Oxfam says that in one case, a girl as young as 3 years old was married off for food and shelter.
By Mohammed Amine Benabou
As a result, families are taking extreme measures to survive. Some families are left with no option other than to marry off daughters for food and shelter or risk dying of hunger, according to the NGO, Oxfam.
The organization contacted families in Amran governorate in northern Yemen and stated that “families have been forced to marry off their daughters – in one case as young as three years old – to buy food and shelter to save the rest of the family.”
“Although early marriage has long been a practice in Yemen,” the NGO commented, “marrying off girls at such an early age in desperation to buy food is shocking.”
Oxfam reported that families resorting to such desperate measures due to spiking food prices and low incomes amid the civil war.
“As many as 20 million Yemenis are food insecure in the world’s worst humanitarian crisis. Already, 15.9 million people wake up hungry. Food assistance continues to prevent a massive human catastrophe, but it is not enough,” the UN World Food Programme tweeted.
As reported by Human Rights Watch, the humanitarian crisis in Yemen has become a full-scale catastrophe since the Saudi-led coalition and Houthi rebels engaged in a violent conflict. The warring parties have prevented humanitarian aid from reaching people due to the blockade in the northern part of Yemen as a result of the closure of 27 ports through which aid flows.
Sarah Leah Whitson, Middle East and North Africa director at Human Rights Watch, has urged Western countries to stop selling arms to Saudi Arabia.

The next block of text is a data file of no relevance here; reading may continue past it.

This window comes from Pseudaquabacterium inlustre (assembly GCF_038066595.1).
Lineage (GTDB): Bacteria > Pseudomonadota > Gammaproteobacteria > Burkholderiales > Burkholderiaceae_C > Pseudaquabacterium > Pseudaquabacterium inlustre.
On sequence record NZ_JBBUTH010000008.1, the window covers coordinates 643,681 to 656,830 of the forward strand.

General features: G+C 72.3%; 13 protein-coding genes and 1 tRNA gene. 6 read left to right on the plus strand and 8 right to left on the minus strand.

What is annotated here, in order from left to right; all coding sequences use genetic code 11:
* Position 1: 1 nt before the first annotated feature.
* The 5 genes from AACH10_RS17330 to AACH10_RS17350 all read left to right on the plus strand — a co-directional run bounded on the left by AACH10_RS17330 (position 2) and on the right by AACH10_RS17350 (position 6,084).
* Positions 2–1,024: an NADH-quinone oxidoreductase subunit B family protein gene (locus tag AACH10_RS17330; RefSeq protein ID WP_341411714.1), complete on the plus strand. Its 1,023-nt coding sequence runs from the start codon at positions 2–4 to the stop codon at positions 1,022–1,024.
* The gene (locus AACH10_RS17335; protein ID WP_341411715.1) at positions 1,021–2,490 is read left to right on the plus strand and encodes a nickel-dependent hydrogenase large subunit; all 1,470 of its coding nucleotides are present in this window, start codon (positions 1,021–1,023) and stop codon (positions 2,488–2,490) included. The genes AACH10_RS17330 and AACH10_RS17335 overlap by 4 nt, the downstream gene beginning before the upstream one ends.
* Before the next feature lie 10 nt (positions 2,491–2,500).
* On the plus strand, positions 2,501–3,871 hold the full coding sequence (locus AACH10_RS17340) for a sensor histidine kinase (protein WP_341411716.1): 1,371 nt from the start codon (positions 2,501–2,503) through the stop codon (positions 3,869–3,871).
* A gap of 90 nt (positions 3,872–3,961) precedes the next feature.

She said international governments have two options: “Do nothing while millions sink closer toward famine or use the leverage at their disposal to press the warring parties to end their abuses and impose sanctions on those obstructing aid.”
On Tuesday, February 26, Geneva hosted a donor conference to raise money for Yemen. In support of the humanitarian aid, Swiss Vice President Simonetta Sommaruga said the UN set a target of raising $4.2 billion at the conference, which was organized by Switzerland, Sweden, and the UN.
According to the Washington Post, the United Nations has raised $2.6 billion so far and hopes to collect more to alleviate the suffering of “the 80 percent of the country’s population now in need of aid.”
Morocco, originally a member of the Saudi-led coalition in Yemen, “changed” its participation “for humanitarian reasons,” confirmed Nasser Bourita, Morocco’s minister of foreign affairs.
The war between groups in Yemen started in 2015, with Saudi Arabia joining in on the side of the internationally-recognized government against allegedly Iran-backed Houthi Shia rebels.